Authors: Don Berry
for a certain patience
with the old man on
mountains, other trails
The old man traveled alone. He came riding from the
north, a skeleton rider on a bony horse, plodding methodically along
the riverbank. He sat humped in the saddle with the posture of a man
who has ridden many miles, and knows there is no speed in haste.
Two locks of hair—long, thick, heavily
greased—dangled in front of his ears, set into gentle swaying by
the jarring steps of the horse and the endless watchful movement of
the man's head. A great limp-brimmed felt hat dwarfed his features.
The old man's buckskin hunting shirt folded from the points of his
shoulders as from pegs in a wall, and it was a mottled black of
grease and dirt and dried blood. His breeches were buckskin to the
knees (bony pinnacles, threatening to tear through the leather), but
the bottoms of the legs were of blanket cloth. It had shrunk in
wetting so that eight inches of grimed and bony leg showed between
trouser bottoms and moccasins.
It was not yet dawn. The eastern sky was beginning to
be light, a heavy grayness like a pool of dull Galena lead suspended
overhead; but it was not yet tme dawn. In the cool and neutral light
he came to a river crossing his path, and stopped. He dismounted,
letting the reins drop to the ground, and his horse began to browse
contentedly among the ferns at the river's edge, nosing them gently
aside to find the rich grass beneath.
The old man walked to the very bank of the river,
cautiously. He scanned both banks with care, watching for movement,
listening. alert to any sign that he was not alone. A few hundred
yards to his right the fast-moving stream emptied into the larger
river along which he had been riding. The large stream, he knew, was
called the Willamette. He grunted deep in his throat, and the sound
was like the coughing snort of a bear.
He looked at the meeting of waters, watching the
ripples of the fast-running tributary lose themselves in the wider
flood. It was vaguely annoying that the Willamette should run north.
Sensible river'd run south, he figured. All of them did.
Except the Yellowstone. And the Bighorn. And the
Powder and the Rosebud . . . he remembered. He snorted. "Don't
make no difference," he said aloud. "Goes against nature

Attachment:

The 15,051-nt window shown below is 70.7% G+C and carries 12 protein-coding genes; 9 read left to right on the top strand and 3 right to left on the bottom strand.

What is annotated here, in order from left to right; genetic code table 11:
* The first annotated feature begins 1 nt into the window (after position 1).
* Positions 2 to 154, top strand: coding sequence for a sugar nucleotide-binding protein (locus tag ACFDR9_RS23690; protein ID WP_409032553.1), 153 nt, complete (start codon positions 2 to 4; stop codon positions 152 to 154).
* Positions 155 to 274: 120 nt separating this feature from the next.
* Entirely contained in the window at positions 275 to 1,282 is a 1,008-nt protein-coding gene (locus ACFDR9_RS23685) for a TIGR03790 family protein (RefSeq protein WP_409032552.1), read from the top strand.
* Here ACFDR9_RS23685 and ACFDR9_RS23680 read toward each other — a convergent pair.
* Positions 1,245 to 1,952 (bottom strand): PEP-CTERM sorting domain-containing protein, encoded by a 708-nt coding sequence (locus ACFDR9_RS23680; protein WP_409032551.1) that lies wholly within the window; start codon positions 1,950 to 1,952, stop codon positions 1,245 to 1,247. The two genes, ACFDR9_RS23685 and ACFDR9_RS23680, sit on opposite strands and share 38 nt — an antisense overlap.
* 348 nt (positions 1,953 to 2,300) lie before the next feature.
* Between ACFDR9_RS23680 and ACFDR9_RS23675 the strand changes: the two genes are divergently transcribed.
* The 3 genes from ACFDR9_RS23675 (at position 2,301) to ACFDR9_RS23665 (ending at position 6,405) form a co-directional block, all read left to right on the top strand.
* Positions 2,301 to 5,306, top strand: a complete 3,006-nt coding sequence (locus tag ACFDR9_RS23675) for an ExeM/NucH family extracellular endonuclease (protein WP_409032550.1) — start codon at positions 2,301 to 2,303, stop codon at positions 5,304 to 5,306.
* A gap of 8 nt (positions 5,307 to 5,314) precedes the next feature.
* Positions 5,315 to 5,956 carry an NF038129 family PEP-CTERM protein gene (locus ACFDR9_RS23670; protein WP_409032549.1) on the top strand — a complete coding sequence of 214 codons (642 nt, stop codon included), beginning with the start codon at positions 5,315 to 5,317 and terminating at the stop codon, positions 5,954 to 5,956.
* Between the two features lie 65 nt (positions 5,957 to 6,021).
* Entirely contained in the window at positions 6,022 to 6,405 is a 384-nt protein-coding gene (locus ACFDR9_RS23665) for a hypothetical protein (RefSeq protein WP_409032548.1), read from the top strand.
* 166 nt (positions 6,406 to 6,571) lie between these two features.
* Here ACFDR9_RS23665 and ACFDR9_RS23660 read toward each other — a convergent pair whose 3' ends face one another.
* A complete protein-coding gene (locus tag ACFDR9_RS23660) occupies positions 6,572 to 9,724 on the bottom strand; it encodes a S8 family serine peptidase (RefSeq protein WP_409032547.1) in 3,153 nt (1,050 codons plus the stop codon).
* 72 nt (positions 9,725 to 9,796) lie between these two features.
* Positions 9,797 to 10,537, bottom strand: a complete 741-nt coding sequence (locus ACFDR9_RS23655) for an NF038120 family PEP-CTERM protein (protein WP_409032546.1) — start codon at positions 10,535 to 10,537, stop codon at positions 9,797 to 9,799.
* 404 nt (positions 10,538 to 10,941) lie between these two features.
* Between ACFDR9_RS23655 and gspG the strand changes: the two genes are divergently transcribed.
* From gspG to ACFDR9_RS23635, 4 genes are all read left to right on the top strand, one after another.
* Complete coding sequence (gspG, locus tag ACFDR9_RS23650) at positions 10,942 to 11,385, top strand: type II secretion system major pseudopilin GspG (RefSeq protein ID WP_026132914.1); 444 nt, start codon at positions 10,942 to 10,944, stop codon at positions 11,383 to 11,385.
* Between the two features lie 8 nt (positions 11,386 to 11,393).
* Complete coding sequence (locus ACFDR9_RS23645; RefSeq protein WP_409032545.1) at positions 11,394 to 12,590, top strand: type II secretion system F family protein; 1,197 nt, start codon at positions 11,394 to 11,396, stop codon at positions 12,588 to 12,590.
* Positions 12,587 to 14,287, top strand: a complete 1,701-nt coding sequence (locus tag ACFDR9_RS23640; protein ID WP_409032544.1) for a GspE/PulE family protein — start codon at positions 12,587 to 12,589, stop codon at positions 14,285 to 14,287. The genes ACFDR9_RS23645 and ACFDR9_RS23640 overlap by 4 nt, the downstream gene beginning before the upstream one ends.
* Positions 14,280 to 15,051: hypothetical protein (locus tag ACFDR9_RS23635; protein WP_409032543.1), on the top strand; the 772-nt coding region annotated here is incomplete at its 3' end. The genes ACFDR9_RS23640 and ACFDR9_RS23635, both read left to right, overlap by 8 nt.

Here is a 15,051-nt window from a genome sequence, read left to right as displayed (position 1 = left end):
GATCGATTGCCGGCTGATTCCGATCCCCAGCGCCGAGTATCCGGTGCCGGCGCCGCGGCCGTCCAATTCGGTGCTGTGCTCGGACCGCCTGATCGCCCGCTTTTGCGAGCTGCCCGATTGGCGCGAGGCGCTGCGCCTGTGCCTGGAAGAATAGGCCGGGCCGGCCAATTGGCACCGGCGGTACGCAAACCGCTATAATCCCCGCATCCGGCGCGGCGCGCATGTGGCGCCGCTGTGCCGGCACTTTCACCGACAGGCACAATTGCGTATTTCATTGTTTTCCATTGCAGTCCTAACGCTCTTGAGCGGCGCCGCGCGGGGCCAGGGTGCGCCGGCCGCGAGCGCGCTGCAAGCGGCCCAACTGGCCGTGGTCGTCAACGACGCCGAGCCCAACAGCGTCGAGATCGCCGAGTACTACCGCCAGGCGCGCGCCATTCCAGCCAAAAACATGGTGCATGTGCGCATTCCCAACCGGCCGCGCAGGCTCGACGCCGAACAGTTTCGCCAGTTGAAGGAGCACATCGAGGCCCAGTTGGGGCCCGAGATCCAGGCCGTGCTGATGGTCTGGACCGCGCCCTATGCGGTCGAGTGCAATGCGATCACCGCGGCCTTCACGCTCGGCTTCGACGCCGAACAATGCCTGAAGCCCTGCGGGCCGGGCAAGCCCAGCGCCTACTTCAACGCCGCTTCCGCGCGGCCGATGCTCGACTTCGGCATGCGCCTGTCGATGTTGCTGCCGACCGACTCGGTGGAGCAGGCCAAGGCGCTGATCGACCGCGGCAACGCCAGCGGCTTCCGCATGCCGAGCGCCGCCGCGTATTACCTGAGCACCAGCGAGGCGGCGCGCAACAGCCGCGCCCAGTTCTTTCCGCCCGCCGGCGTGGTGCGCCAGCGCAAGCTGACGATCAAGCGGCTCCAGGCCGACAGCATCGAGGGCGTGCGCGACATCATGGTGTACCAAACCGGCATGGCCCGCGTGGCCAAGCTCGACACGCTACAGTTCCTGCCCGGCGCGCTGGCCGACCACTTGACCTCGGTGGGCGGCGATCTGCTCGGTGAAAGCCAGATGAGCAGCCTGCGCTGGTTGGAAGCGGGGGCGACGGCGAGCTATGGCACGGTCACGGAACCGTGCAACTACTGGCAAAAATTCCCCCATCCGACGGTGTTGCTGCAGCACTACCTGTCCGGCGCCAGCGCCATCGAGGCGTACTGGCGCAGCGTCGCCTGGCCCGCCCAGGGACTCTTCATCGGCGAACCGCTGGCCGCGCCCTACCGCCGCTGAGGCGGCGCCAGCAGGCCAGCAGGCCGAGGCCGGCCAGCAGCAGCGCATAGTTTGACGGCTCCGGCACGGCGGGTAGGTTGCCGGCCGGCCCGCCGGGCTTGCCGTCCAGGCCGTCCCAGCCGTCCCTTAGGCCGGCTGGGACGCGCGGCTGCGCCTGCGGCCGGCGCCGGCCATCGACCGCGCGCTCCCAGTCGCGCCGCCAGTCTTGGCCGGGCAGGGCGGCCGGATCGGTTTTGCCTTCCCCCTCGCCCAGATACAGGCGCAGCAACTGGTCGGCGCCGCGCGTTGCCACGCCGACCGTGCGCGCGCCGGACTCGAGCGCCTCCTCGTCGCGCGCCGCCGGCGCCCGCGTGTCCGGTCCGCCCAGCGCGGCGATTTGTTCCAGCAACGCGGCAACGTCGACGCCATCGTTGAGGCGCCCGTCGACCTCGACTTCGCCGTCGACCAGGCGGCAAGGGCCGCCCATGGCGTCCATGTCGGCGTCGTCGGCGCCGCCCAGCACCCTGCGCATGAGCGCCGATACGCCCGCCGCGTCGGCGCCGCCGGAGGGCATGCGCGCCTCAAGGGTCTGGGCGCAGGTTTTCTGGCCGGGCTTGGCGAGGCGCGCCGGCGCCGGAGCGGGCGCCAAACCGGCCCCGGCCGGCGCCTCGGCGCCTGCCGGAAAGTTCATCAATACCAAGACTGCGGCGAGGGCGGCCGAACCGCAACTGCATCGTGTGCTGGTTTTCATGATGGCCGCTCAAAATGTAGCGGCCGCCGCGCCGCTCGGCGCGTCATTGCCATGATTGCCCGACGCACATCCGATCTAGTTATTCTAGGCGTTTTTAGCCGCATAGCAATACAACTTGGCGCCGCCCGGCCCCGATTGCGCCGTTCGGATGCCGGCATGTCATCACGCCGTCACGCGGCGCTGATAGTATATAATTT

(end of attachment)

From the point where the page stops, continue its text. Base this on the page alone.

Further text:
He was not happy about the river he had to cross. The
banks were heavily wooded, timbered almost to the edge, with the
thick growth of brush he'd found everywhere in this rain-soaked
country matted below the trees. It was good cover. Put a whole damned
Piegan encampment in there, and you'd never see it.
He squatted on his haunches and pushed back the brim
of the huge felt. Finally he spat down into the river and grunted. He
told himself it didn't matter—he was in civilization now, just an
hour or so from Oregon City. But suspicion of good cover was a habit
of his life, and there was neither way nor reason, now, to change the
habits of his life.
He shrugged and stood again, absently fingering the
ends of one long braid of hair. He'd cross, because there was nothing
else to do.
He remounted, swinging easily into the saddle, and
let the old horse slide down the bank and into the water. The river
itself was little different from any other; so viciously cold it
seemed solid, so swift the horse's feet were swept out from under her
in the first five seconds.
The water closed around the old man's legs with the
painful pressure of drying rawhide. As the horse lost her footing and
plunged deep, the vise of cold clamped suddenly around the old man's
groin, making him gasp with the shock of it. Together, as one animal,
they floundered across the stream and scrambled up the opposite bank,
many yards downstream toward the confluence. At the top the horse
stopped and shook her head like a dog, stretching her neck to relieve
the cramp of cold. The old man kicked her furiously in the ribs.
wuthless hunk o' meat. Hya!"
In her own time, the horse resumed her steady pace,
unconcerned. The freezing chill of the water had seeped into the old
man's bones, and his testicles ached as though he had been kicked. He
put it away from his mind; he had crossed many cold rivers and he was
no longer interested in the pain they gave him.